Free-Form Circles Took This Garage From Eyesore to Artwork
In just three hours.
Updated Oct 11, 2018 5:54 PM
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Toronto-based designer Gabriella Nassief Borg woke up one morning with the thought of painting dancing circles. Her detached garage (the focal point of her and her partner’s West End backyard) was the perfect blank canvas. “I grabbed my brush and started on it with my morning coffee in hand,” she recalls. With no real plan, she began covering the paneled surface and the adjacent wood fence in big white dots—completely freehand. “I was finished by noon,” she says.
Unlike some of her neighbors, Borg hasn’t gotten around to renovating the small structure (it’s currently not even big enough for a car). A full-on facelift is on the designer’s future to-do list, but for now a low-lift mural was an upgrade she could afford. “I wanted something easy, organic in shape, and playful-looking,” she says, noting that a solid color would have made the garage and its already-miniature window look even smaller. Here’s how she took the space from eyesore to artwork.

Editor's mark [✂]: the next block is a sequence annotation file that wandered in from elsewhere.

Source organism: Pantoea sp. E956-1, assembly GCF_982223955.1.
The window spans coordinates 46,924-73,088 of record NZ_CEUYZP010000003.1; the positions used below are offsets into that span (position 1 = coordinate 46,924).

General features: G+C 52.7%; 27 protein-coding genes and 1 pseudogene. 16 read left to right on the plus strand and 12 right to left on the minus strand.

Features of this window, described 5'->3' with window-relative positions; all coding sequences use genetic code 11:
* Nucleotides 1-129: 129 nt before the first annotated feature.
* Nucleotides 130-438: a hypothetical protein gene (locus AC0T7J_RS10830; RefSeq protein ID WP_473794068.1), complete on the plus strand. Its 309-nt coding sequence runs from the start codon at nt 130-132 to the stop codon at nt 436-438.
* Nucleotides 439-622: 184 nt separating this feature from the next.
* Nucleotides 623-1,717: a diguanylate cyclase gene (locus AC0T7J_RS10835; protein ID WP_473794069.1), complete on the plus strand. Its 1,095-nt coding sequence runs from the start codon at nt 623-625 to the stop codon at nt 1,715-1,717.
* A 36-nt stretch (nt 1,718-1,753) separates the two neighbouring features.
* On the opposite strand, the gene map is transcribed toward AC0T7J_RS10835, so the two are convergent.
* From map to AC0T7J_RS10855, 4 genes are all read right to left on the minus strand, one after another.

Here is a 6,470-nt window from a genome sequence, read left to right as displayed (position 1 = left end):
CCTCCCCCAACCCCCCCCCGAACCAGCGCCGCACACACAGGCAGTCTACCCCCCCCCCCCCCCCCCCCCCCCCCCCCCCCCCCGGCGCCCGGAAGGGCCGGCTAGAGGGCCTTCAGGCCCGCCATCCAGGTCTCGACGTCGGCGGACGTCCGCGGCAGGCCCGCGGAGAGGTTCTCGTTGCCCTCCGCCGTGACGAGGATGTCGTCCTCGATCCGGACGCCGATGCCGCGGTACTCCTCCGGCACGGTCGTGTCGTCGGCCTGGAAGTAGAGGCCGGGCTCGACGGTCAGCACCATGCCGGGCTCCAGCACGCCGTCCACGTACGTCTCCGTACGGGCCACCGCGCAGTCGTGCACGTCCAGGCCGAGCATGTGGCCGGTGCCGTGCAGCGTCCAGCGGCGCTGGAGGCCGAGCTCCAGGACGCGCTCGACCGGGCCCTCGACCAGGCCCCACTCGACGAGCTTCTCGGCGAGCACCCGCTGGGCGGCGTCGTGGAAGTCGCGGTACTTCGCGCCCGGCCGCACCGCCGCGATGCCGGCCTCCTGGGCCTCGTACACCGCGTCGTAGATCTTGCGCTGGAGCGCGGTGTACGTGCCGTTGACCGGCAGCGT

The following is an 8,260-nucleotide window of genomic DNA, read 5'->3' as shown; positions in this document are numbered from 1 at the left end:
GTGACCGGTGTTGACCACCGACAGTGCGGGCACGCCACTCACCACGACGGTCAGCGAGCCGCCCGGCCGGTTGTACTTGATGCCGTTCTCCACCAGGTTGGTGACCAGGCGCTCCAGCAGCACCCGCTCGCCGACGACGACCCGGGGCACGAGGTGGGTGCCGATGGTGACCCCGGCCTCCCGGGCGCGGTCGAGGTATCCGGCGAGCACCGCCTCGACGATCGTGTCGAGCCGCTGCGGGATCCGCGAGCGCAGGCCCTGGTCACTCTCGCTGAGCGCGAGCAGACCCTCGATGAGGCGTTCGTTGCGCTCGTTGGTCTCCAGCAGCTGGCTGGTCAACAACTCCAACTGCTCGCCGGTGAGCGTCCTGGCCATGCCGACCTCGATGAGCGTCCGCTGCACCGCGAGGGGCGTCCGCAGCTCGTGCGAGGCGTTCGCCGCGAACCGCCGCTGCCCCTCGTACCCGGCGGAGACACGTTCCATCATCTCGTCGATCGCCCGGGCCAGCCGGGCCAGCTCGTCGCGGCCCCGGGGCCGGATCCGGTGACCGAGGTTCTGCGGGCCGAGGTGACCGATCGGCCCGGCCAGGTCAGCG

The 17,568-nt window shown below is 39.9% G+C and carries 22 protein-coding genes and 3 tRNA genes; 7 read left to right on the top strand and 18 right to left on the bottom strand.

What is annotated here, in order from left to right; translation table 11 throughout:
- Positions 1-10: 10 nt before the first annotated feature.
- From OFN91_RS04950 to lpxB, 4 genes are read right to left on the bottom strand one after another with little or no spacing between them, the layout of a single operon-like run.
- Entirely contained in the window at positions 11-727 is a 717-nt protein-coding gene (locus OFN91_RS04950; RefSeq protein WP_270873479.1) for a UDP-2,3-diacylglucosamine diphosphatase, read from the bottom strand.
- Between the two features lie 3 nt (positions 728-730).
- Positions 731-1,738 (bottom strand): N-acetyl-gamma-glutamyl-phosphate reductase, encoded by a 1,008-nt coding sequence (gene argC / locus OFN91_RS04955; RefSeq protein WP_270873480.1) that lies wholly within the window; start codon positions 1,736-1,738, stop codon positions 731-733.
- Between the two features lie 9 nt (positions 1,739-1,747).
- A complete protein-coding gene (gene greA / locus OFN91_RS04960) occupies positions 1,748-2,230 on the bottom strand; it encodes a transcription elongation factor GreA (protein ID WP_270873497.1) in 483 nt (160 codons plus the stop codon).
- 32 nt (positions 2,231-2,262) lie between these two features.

Because Borg planned to do all the painting freehand, wiping down the surface with a damp rag and sanding away any rough bumps to start off was extra-critical. A smooth surface allowed her to focus on keeping a steady line. Total prep time? Ten minutes.
While it was a pretty “go with the flow process,” says Borg, she did have a strategy for creating the circles. Once she figured out the general placement and size of the dots, she painted a loose outline of the shapes, not worrying if they were perfect or not. Then she worked her way in, using a bigger brush to fill up the blank space. “There’s a lot of remembering to stand back and reform,” she says. Finally, she used a smaller brush that’s better for detailed work to touch up the outlines.
Going over the door required a bit more attention to detail, but it was important to the overall scheme. “I wanted it to feel organic,” she explains. “Nature does not stop for a door.” She carried the figures over onto the fence to expand their presence and create the illusion of a bigger space. Once the plain white wall paint had dried, she went over everything with a clear sealant that’s made for outdoor wood.
Borg likens her backyard to a sanctuary these days. When she’s not working in the vegetable garden, she’s unwinding in a hammock with a good book or dining alfresco, surrounded by those dancing circles. “They’re not perfect,” she says. “But I think that’s on theme for our garden anyway.”
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